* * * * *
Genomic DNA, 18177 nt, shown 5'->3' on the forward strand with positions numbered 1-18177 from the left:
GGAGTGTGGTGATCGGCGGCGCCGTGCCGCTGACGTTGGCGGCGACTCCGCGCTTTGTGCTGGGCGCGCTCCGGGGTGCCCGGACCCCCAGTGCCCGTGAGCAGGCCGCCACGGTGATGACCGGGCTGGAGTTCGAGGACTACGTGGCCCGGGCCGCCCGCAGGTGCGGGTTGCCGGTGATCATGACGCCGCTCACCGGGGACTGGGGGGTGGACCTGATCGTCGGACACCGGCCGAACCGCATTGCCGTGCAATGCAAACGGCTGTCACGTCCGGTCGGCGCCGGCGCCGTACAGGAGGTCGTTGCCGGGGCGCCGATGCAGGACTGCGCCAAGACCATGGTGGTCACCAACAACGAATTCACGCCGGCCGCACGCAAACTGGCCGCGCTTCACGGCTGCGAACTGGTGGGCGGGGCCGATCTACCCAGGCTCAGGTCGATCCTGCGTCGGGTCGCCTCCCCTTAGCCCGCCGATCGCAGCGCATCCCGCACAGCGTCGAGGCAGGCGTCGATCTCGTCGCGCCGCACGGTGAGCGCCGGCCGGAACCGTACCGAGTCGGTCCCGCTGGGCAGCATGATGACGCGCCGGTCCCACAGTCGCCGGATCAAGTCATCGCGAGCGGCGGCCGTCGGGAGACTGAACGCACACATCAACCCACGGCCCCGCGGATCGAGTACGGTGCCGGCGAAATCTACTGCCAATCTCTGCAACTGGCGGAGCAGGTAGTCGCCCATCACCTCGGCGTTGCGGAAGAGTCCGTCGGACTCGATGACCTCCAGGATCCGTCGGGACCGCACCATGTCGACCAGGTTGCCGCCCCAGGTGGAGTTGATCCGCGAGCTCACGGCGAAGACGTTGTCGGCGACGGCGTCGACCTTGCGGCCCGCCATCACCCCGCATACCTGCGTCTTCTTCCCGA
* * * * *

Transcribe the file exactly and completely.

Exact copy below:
Genomic DNA, 18177 nt, shown 5'->3' on the forward strand with positions numbered 1-18177 from the left:
GGAGTGTGGTGATCGGCGGCGCCGTGCCGCTGACGTTGGCGGCGACTCCGCGCTTTGTGCTGGGCGCGCTCCGGGGTGCCCGGACCCCCAGTGCCCGTGAGCAGGCCGCCACGGTGATGACCGGGCTGGAGTTCGAGGACTACGTGGCCCGGGCCGCCCGCAGGTGCGGGTTGCCGGTGATCATGACGCCGCTCACCGGGGACTGGGGGGTGGACCTGATCGTCGGACACCGGCCGAACCGCATTGCCGTGCAATGCAAACGGCTGTCACGTCCGGTCGGCGCCGGCGCCGTACAGGAGGTCGTTGCCGGGGCGCCGATGCAGGACTGCGCCAAGACCATGGTGGTCACCAACAACGAATTCACGCCGGCCGCACGCAAACTGGCCGCGCTTCACGGCTGCGAACTGGTGGGCGGGGCCGATCTACCCAGGCTCAGGTCGATCCTGCGTCGGGTCGCCTCCCCTTAGCCCGCCGATCGCAGCGCATCCCGCACAGCGTCGAGGCAGGCGTCGATCTCGTCGCGCCGCACGGTGAGCGCCGGCCGGAACCGTACCGAGTCGGTCCCGCTGGGCAGCATGATGACGCGCCGGTCCCACAGTCGCCGGATCAAGTCATCGCGAGCGGCGGCCGTCGGGAGACTGAACGCACACATCAACCCACGGCCCCGCGGATCGAGTACGGTGCCGGCGAAATCTACTGCCAATCTCTGCAACTGGCGGAGCAGGTAGTCGCCCATCACCTCGGCGTTGCGGAAGAGTCCGTCGGACTCGATGACCTCCAGGATCCGTCGGGACCGCACCATGTCGACCAGGTTGCCGCCCCAGGTGGAGTTGATCCGCGAGCTCACGGCGAAGACGTTGTCGGCGACGGCGTCGACCTTGCGGCCCGCCATCACCCCGCATACCTGCGTCTTCTTCCCGA